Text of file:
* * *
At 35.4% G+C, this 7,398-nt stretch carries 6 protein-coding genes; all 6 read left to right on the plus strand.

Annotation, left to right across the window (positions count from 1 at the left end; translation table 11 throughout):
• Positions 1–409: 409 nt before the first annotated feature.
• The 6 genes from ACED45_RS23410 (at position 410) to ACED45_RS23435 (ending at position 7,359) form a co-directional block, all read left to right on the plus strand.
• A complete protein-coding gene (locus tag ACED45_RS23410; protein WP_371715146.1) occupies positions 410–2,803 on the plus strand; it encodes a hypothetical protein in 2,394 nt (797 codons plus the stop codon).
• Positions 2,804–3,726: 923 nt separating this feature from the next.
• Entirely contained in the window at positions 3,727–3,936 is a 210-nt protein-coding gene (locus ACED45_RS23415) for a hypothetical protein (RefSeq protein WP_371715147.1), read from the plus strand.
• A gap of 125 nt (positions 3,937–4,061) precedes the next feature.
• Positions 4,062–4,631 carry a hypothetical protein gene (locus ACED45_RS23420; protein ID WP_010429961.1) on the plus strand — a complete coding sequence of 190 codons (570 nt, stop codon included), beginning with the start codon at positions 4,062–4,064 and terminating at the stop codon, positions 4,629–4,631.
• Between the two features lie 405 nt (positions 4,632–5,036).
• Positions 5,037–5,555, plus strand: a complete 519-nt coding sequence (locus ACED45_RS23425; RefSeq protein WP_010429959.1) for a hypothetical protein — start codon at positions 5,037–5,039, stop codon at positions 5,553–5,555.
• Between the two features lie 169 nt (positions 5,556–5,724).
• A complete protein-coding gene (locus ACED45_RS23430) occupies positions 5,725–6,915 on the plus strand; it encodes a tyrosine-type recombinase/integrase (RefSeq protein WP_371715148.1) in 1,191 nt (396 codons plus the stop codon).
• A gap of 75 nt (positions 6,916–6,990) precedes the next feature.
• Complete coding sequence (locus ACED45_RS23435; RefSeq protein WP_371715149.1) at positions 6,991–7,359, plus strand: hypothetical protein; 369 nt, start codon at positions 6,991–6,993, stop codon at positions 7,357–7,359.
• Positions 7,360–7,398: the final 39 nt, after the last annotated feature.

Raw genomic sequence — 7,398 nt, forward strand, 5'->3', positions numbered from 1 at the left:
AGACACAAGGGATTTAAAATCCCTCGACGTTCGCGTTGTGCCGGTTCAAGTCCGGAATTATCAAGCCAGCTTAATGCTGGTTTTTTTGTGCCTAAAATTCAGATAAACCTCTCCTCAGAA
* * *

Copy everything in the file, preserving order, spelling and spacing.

At 35.4% G+C, this 7,398-nt stretch carries 6 protein-coding genes; all 6 read left to right on the plus strand.

Annotation, left to right across the window (positions count from 1 at the left end; translation table 11 throughout):
• Positions 1–409: 409 nt before the first annotated feature.
• The 6 genes from ACED45_RS23410 (at position 410) to ACED45_RS23435 (ending at position 7,359) form a co-directional block, all read left to right on the plus strand.
• A complete protein-coding gene (locus tag ACED45_RS23410; protein WP_371715146.1) occupies positions 410–2,803 on the plus strand; it encodes a hypothetical protein in 2,394 nt (797 codons plus the stop codon).
• Positions 2,804–3,726: 923 nt separating this feature from the next.
• Entirely contained in the window at positions 3,727–3,936 is a 210-nt protein-coding gene (locus ACED45_RS23415) for a hypothetical protein (RefSeq protein WP_371715147.1), read from the plus strand.
• A gap of 125 nt (positions 3,937–4,061) precedes the next feature.
• Positions 4,062–4,631 carry a hypothetical protein gene (locus ACED45_RS23420; protein ID WP_010429961.1) on the plus strand — a complete coding sequence of 190 codons (570 nt, stop codon included), beginning with the start codon at positions 4,062–4,064 and terminating at the stop codon, positions 4,629–4,631.
• Between the two features lie 405 nt (positions 4,632–5,036).
• Positions 5,037–5,555, plus strand: a complete 519-nt coding sequence (locus ACED45_RS23425; RefSeq protein WP_010429959.1) for a hypothetical protein — start codon at positions 5,037–5,039, stop codon at positions 5,553–5,555.
• Between the two features lie 169 nt (positions 5,556–5,724).
• A complete protein-coding gene (locus ACED45_RS23430) occupies positions 5,725–6,915 on the plus strand; it encodes a tyrosine-type recombinase/integrase (RefSeq protein WP_371715148.1) in 1,191 nt (396 codons plus the stop codon).
• A gap of 75 nt (positions 6,916–6,990) precedes the next feature.
• Complete coding sequence (locus ACED45_RS23435; RefSeq protein WP_371715149.1) at positions 6,991–7,359, plus strand: hypothetical protein; 369 nt, start codon at positions 6,991–6,993, stop codon at positions 7,357–7,359.
• Positions 7,360–7,398: the final 39 nt, after the last annotated feature.

Raw genomic sequence — 7,398 nt, forward strand, 5'->3', positions numbered from 1 at the left:
AGACACAAGGGATTTAAAATCCCTCGACGTTCGCGTTGTGCCGGTTCAAGTCCGGAATTATCAAGCCAGCTTAATGCTGGTTTTTTTGTGCCTAAAATTCAGATAAACCTCTCCTCAGAA